She has been mobilising support for NCP’s young women’s wing
Despite taking centre stage on Sunday at the 50th meeting of the party’s young women’s wing, Nationalist Congress Party (NCP) MP Supriya Sule denied having any ambitions of heading Maharashtra or intending to play a stronger role within the party.
For over five months, Ms. Sule has been traversing the State to mobilise support for the Rashtrawadi Yuvati Congress (RYC), brainchild of her father, Union Agriculture Minister and NCP president Sharad Pawar.
“I was asked to hold meetings by Ajitdada [Pawar] and Madhukar Pichad [State NCP president] and mobilise support,” she told journalists after the meeting.
Ms. Sule said she intended to continue contesting from the Baramati Lok Sabha seat at least till 2029, reiterating her preference for politics at the Centre.
Speaking on the occasion, the senior Pawar said the RYC was set up for women’s social empowerment and not for votes and that, given the right opportunities, women could play a major role in national development. He called on the outfit to not stop with simply holding meetings but also have a structured programme for advancement. He reiterated his support for reservation in education for the poorer sections after many girls from the RYC spoke on the issue. He called upon girls to educate themselves, become economically independent and fight for their rights. He asked women to emulate goddesses Saraswati, Lakshmi, and Durga. He admitted that elected representatives often fell short in their outlook on women and quoted 19th-century reformer Jyotiba Phule’s progressive views on women’s empowerment.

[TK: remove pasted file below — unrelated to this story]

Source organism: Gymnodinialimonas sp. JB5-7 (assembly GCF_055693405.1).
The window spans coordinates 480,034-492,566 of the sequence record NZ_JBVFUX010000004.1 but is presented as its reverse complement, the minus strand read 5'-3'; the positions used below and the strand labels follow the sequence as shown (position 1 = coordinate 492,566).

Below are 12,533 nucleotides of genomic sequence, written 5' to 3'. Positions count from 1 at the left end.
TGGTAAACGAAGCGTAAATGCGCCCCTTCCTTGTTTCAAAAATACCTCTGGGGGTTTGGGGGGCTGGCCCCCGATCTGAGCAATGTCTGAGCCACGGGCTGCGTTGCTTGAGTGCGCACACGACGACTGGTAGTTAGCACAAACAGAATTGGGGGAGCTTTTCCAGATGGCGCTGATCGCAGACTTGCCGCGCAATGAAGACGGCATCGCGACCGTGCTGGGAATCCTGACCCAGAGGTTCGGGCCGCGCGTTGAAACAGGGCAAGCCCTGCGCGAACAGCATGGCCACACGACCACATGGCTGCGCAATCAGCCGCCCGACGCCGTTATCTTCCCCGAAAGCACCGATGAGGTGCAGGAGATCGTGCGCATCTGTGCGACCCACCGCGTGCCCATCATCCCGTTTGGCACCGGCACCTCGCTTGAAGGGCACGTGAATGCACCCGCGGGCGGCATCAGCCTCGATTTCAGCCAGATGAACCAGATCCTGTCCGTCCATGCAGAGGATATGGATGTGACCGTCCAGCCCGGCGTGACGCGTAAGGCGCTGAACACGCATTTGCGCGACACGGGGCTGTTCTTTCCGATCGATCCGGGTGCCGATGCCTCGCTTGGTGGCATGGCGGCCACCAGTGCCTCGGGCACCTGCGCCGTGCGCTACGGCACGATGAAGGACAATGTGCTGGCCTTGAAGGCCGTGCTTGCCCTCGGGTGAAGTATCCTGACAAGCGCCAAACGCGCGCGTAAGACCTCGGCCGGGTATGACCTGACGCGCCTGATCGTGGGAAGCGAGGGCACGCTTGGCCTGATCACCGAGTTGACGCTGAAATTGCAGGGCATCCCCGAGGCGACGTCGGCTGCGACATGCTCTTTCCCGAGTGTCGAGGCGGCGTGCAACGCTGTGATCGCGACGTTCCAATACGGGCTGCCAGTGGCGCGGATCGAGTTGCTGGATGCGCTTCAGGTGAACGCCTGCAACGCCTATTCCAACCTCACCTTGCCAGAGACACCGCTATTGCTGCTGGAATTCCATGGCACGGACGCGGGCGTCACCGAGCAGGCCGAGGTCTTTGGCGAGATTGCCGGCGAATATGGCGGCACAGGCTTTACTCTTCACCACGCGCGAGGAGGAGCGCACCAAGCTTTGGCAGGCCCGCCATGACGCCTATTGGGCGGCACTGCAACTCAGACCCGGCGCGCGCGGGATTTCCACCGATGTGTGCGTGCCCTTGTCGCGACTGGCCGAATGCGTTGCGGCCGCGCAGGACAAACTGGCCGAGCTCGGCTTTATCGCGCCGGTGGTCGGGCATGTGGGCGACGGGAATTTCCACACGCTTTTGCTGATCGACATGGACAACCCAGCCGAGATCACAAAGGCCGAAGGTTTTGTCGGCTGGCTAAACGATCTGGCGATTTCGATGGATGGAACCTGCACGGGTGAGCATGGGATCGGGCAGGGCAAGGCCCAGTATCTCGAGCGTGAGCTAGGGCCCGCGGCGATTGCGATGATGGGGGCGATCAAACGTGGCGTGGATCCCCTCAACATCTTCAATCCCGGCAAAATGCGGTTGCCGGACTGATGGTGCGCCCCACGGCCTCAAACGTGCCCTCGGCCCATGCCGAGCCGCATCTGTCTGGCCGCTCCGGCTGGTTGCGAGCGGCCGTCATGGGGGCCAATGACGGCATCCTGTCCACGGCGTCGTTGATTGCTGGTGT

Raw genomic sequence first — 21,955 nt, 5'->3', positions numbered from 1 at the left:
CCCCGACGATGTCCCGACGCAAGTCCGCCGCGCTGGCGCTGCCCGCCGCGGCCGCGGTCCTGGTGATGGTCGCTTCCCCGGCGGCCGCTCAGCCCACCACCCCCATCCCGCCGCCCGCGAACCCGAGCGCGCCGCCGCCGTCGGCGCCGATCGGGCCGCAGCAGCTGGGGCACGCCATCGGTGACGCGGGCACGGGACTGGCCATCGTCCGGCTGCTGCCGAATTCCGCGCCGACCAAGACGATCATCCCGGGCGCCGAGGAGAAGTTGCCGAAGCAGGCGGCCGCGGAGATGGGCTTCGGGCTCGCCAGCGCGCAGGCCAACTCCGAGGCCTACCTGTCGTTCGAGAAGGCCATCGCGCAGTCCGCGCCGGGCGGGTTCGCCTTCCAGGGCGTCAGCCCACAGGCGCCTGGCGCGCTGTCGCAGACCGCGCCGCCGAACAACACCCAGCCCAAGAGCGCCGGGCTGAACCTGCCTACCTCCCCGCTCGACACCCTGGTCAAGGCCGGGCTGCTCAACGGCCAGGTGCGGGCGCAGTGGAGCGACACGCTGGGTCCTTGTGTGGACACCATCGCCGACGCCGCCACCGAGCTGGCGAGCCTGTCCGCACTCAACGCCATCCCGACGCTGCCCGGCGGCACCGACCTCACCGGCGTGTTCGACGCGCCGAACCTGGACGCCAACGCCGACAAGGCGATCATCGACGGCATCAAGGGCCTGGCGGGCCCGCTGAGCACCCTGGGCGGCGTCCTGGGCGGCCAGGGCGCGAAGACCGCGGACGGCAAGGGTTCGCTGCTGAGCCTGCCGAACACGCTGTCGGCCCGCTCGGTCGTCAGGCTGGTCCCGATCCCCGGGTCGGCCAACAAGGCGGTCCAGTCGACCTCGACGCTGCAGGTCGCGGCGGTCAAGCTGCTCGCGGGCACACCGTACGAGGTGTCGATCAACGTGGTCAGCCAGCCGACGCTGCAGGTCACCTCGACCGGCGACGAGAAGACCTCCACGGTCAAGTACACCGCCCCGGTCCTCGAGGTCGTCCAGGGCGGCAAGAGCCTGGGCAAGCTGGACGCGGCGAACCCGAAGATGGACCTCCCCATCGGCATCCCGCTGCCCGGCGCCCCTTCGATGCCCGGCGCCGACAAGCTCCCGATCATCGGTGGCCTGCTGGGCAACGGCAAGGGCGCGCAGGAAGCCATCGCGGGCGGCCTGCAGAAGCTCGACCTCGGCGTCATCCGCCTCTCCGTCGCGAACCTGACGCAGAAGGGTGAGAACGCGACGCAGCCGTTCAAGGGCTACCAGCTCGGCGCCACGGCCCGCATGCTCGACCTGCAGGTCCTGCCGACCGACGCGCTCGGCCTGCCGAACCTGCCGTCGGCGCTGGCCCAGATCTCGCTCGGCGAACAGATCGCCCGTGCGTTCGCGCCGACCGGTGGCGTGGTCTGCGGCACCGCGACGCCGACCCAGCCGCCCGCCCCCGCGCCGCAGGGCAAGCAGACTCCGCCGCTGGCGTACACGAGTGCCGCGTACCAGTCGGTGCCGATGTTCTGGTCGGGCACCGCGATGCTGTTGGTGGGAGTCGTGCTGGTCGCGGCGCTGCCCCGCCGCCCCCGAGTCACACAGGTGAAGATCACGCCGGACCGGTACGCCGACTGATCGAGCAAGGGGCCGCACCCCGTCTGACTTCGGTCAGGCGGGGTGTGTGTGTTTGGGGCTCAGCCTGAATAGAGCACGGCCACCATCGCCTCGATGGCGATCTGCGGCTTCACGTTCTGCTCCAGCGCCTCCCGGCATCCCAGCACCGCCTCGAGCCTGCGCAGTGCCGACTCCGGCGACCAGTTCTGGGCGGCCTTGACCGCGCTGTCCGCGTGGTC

Mr. Pawar said people read the Ramayana with great respect but he had not understood need for Sita to do an ‘agnipariksha’ (trial by fire). He pointed out that Rama had also been in exile but no one had expected him to undergo a similar test.
The former Deputy Chief Minister, Ajit Pawar, said the party was the first to set up an organisation for young women. There was good response from other districts and there was need to focus on young men and students as well.
The meeting was attended by thousands of young women from all over the State. Nine-year-old Shivani Mhetre from Satara district took part in a padayatra on women’s issues and addressed the RYC rallies dressed up as Shivaji Maharaj’s mother Jijau.
Complaining of eve teasing and harassment faced by women, the young women demanded that karate be taught in schools to fend off molestation attempts.
Ms. Sule called on the State’s Minister for Higher Education, Rajesh Tope, and Home Minister R.R. Patil to address the issue of eve teasing and police not accepting complaints.
One woman said police were insensitive towards cases of dowry and often did not register them — worse they themselves took dowry.
Ms. Sule said more than her getting a ministerial post, it was what the women said at the meeting that was important for her. The aim of the RYC was not just political. It wanted to create fresh leadership from the grass roots. Clarifying that she did not head the women’s wing, she said it would be soon be led by a “girl who fits.”
On the NCP leadership issue, she said there was no vacancy in the party on that count.
“In politics there is nothing like a rock star,” she said in response to an observation that the event, with its choreography, music and speeches, was more like a rock concert than a political meeting. She denied that it was a branding exercise, projecting her as the star or that she was “stage-directing” the NCP ministers at the occasion.
“We needed a new cadre and the party felt the need for it. We are building an organisation from the bottom,” Ms. Sule said adding, “Ours is a democratic party, I can only request people to help.”